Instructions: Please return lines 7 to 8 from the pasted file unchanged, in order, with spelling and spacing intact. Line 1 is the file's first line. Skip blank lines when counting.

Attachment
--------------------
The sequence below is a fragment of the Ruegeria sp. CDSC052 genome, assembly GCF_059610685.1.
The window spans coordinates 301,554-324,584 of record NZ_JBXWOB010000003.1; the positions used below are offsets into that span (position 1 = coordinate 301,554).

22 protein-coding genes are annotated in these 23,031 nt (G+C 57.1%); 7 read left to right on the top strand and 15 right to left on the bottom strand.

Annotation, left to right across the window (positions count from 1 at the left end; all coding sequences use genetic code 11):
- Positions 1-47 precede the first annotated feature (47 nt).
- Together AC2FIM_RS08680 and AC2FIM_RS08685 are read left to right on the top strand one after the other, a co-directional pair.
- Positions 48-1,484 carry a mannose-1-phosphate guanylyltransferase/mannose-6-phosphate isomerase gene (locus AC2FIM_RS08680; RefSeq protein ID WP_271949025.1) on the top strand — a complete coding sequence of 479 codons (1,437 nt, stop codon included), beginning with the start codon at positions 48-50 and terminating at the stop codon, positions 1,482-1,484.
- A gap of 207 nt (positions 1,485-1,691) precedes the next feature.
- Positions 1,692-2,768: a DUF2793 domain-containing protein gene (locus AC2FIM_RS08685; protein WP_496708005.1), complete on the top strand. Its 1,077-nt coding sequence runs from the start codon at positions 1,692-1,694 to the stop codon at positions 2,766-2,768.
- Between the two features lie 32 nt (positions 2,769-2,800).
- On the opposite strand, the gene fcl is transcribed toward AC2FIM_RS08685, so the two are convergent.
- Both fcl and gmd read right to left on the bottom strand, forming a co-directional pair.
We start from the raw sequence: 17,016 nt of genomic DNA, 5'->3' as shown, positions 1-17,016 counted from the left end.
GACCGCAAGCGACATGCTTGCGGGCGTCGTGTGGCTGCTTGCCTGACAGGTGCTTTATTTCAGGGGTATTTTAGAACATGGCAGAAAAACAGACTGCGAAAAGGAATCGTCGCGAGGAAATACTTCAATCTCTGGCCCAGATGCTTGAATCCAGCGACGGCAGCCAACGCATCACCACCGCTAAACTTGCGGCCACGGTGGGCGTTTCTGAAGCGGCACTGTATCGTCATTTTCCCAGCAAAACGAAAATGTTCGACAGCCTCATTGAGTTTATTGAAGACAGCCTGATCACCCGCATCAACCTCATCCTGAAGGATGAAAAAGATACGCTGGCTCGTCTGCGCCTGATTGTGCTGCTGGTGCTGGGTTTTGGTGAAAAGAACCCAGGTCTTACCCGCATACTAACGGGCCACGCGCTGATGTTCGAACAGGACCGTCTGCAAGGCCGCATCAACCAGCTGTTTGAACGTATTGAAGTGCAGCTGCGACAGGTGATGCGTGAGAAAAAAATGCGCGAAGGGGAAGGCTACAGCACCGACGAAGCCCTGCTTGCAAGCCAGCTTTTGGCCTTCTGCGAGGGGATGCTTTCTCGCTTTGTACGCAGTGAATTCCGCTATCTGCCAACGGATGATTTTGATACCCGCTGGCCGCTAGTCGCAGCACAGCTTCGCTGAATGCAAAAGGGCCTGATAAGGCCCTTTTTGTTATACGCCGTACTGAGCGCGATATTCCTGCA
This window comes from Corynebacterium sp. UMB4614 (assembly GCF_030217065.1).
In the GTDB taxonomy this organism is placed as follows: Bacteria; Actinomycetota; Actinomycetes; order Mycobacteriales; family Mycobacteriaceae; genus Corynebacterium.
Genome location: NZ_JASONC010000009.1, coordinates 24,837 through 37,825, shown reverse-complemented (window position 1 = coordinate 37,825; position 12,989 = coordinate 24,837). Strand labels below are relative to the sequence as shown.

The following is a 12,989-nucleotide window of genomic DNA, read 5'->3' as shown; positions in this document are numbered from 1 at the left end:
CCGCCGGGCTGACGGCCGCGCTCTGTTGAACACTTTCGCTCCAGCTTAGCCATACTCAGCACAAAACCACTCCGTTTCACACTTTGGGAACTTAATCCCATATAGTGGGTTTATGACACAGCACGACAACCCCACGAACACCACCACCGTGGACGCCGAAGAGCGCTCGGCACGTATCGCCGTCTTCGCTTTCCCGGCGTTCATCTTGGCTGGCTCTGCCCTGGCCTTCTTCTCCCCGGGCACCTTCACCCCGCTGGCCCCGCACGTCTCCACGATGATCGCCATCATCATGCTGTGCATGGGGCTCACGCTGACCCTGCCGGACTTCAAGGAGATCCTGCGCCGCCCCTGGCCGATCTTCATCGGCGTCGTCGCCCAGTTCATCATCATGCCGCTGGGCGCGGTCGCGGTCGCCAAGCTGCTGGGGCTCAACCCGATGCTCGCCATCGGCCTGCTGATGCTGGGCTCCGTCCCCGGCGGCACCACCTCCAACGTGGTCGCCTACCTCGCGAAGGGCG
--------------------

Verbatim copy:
- Positions 48-1,484 carry a mannose-1-phosphate guanylyltransferase/mannose-6-phosphate isomerase gene (locus AC2FIM_RS08680; RefSeq protein ID WP_271949025.1) on the top strand — a complete coding sequence of 479 codons (1,437 nt, stop codon included), beginning with the start codon at positions 48-50 and terminating at the stop codon, positions 1,482-1,484.
- A gap of 207 nt (positions 1,485-1,691) precedes the next feature.